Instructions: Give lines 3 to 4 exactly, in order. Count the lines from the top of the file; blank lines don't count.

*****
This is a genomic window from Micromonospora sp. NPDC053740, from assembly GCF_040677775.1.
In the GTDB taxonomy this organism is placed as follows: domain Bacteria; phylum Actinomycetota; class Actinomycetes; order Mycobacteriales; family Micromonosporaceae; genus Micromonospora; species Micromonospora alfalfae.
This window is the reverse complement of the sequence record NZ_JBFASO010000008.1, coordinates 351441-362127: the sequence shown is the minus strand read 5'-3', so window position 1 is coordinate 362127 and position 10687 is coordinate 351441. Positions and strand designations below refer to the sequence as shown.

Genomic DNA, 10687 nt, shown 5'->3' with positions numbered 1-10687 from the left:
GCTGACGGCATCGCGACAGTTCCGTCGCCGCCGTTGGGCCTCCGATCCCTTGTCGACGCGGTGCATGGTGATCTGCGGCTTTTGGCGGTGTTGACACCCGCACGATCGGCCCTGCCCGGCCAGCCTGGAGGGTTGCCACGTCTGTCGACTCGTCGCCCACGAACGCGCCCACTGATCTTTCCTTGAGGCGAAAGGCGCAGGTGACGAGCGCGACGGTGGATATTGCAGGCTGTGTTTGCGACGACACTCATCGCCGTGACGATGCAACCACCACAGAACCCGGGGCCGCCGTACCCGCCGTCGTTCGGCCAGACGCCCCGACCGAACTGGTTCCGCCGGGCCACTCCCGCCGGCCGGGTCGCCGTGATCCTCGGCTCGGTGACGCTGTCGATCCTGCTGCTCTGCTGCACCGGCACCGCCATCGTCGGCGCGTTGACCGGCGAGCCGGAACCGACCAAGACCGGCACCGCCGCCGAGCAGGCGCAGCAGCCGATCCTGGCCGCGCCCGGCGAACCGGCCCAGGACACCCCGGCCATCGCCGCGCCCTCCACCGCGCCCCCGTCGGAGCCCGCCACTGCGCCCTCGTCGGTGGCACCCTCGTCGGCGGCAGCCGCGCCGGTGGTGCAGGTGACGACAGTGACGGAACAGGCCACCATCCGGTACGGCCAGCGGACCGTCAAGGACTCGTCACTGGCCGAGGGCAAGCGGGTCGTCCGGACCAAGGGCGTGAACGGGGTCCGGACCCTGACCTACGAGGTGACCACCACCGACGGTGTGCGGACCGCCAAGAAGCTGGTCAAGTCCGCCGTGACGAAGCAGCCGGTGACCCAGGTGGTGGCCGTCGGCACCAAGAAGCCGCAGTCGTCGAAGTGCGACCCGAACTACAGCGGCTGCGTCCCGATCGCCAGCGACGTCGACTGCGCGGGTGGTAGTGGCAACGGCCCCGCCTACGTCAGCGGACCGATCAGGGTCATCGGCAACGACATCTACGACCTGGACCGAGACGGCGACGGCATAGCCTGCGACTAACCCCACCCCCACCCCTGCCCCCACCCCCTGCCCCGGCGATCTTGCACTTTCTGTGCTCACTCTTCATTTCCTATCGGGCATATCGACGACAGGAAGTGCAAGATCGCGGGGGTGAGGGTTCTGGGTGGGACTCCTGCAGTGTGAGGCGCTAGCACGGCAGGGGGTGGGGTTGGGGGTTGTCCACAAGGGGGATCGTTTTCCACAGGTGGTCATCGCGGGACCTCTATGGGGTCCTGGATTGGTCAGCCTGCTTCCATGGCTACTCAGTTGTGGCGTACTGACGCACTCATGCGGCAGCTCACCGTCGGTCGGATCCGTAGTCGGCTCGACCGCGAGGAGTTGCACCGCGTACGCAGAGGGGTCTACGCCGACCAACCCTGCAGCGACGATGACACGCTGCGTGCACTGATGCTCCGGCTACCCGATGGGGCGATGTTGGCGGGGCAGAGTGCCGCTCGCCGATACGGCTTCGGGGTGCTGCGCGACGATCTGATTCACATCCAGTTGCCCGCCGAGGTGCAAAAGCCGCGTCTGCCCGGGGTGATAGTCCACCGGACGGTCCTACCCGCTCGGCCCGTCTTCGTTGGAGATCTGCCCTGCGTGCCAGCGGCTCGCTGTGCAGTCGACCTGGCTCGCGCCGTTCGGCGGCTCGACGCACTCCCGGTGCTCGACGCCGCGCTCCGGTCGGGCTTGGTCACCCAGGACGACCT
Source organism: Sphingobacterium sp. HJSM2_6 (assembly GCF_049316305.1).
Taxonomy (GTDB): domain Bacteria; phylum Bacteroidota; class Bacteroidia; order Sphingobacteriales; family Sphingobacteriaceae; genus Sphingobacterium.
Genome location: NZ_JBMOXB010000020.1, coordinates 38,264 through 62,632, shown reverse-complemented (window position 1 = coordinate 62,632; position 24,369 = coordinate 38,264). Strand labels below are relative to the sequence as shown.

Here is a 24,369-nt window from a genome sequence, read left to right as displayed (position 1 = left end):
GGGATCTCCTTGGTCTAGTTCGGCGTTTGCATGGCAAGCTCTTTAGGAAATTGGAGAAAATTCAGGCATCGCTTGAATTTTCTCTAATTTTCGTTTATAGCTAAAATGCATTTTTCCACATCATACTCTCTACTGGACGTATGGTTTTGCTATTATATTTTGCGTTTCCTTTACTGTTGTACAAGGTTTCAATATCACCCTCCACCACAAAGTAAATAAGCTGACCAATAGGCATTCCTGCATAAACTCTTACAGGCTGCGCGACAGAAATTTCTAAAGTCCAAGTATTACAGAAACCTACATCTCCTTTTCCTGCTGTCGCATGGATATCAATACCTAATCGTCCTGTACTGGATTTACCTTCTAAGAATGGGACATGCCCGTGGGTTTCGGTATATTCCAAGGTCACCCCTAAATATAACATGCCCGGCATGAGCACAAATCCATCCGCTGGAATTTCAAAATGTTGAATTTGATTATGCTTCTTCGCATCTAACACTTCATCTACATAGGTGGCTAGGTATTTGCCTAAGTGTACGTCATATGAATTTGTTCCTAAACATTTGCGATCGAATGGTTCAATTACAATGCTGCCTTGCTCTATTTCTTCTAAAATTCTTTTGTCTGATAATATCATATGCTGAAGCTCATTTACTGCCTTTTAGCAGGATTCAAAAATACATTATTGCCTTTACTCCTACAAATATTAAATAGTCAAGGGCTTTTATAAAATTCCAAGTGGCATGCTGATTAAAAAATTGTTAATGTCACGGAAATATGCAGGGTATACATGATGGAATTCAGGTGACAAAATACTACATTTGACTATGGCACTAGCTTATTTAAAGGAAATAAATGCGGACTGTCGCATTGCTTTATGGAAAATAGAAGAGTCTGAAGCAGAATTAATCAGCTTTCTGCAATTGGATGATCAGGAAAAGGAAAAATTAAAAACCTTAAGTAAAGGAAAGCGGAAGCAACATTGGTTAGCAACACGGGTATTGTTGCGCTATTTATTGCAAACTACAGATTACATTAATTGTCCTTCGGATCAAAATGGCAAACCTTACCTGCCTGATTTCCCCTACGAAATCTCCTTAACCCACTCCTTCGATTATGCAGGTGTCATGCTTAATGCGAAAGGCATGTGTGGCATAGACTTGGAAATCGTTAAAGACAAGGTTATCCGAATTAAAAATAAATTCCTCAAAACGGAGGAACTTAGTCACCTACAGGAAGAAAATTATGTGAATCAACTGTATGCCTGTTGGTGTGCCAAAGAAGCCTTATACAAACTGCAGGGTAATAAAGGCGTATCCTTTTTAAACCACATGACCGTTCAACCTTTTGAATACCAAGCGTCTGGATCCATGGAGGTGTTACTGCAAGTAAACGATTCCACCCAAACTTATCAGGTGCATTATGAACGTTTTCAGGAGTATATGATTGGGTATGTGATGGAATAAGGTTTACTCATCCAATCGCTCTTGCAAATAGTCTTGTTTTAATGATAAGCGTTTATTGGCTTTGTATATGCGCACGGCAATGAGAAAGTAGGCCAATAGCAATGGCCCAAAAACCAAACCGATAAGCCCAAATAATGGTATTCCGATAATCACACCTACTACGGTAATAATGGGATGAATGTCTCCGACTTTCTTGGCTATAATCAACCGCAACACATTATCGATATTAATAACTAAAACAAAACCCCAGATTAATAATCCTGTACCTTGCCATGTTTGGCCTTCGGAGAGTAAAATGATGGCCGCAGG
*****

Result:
This window is the reverse complement of the sequence record NZ_JBFASO010000008.1, coordinates 351441-362127: the sequence shown is the minus strand read 5'-3', so window position 1 is coordinate 362127 and position 10687 is coordinate 351441. Positions and strand designations below refer to the sequence as shown.

Genomic DNA, 10687 nt, shown 5'->3' with positions numbered 1-10687 from the left: